- appealing a decision made by the social security tribunal about your benefits to the Upper Tribunal, Court of Appeal or Supreme Court
What is exceptional case funding?
You may be able to get legal aid in exceptional cases, if you can show that being refused legal aid would infringe:
- your rights under the European Convention on Human Rights (ECHR)
- your EU rights to legal representation
We will be able to advise you about this and you can apply directly to the Exceptional Case Funding team at the Legal Aid Agency.
Can I get legal aid abroad?
You can apply for legal aid in EU countries and Norway, Switzerland, Turkey and Azerbaijan. You can’t get legal aid in Croatia and Romania.
You can get help with your application from a publicly funded solicitor, as well as documentation translation. In order to do this, you must contact the embassy or consulate that country, or the Legal Aid Agency to find out how to apply.
What counts as evidence for domestic abuse for legal aid?
In family cases that do not involve social services you will usually need to show that you or your children were at risk of harm from another party in the case. You will need documentary evidence of this. You can ask for evidence from:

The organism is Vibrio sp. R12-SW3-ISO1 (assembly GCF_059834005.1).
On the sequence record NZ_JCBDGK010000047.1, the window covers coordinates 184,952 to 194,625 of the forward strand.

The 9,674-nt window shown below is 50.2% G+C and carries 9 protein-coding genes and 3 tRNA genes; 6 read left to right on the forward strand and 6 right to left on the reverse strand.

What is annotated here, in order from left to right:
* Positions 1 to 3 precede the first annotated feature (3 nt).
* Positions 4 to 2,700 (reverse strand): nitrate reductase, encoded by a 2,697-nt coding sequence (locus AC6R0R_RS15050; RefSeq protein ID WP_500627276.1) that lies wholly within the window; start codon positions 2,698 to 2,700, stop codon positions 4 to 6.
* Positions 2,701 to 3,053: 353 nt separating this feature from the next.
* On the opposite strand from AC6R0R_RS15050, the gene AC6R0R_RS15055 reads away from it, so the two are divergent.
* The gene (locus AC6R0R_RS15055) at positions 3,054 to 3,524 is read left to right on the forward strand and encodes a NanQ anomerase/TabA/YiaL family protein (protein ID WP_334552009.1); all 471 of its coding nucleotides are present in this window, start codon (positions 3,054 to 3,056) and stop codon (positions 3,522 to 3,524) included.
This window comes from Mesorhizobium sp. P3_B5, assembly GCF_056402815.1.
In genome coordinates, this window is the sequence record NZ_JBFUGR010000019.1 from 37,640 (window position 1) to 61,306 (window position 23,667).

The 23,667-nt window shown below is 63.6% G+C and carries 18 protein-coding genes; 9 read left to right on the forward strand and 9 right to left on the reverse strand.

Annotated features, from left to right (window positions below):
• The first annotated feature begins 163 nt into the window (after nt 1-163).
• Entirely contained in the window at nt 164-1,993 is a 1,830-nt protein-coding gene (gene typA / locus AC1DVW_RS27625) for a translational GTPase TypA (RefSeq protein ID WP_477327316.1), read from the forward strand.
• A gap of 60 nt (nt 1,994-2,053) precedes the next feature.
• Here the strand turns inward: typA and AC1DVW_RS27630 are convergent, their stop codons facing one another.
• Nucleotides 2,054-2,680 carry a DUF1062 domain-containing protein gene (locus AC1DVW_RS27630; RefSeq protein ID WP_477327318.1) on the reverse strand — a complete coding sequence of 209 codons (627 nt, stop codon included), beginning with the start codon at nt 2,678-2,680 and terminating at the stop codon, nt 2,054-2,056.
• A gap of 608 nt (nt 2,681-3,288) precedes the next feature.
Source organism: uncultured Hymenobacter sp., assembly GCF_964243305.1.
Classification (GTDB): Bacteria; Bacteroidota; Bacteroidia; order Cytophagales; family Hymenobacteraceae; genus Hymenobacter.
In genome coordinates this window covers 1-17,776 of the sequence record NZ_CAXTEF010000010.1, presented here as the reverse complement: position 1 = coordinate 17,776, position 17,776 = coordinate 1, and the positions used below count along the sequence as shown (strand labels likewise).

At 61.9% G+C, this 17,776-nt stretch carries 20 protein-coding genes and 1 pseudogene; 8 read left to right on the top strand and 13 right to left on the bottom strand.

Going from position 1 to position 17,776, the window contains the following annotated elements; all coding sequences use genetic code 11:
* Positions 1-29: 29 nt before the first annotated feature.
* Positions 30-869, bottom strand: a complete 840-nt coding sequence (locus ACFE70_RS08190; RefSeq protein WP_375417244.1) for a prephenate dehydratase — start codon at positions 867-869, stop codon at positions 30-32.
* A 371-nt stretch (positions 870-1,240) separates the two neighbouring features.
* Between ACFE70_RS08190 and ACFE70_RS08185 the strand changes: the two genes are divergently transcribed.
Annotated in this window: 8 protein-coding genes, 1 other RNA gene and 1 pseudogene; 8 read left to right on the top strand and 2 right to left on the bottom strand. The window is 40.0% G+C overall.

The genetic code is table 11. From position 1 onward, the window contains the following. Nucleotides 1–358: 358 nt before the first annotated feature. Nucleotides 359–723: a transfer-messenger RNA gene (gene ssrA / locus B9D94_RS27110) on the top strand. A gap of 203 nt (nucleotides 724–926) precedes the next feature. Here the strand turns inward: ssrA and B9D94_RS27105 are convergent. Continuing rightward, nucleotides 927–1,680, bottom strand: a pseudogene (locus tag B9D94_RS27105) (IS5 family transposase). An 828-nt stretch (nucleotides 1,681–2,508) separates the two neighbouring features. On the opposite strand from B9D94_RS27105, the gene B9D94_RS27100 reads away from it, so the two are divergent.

- the courts
- the police
- a multi-agency risk assessment conference (MARAC)
- social services
- a health professional, e.g. a doctor, nurse, midwife, psychologist or health visitor
- a refuge manager
- a domestic violence support service
How do I get evidence for legal aid domestic abuse?
We may be able to assist you with this. You can also download and print a sample letter to send to the police, courts, or medical and social services. This helps you get the proof you need, depending on whether you’ve been a victim or your children have been victim. You then must give the letter to the person you’re asking to provide evidence.
What do I need to do before seeing a lawyer?
Firstly, work out what you want help with. Collect and bring all relevant paperwork, e.g. summons, court orders, letters from government agency. Arrange an interpreter if necessary.
When is Legal Aid available in a Family Law matter?
It depends on what your case relates to. In the following type of case, it is available:-
- Legal aid is available for Cases Involving Domestic Abuse: If you need to protect yourself or your children or sort out who is going to remain in the home and you are applying for a Non-Molestation Order (sometimes referred to as an injunction) and/or an Occupation Order then you can apply for Legal Aid. Cases with Social Services involvement: This covers instances in which the local authority is taking steps in relation to child protection and care proceedings. In these cases, Legal Aid is available;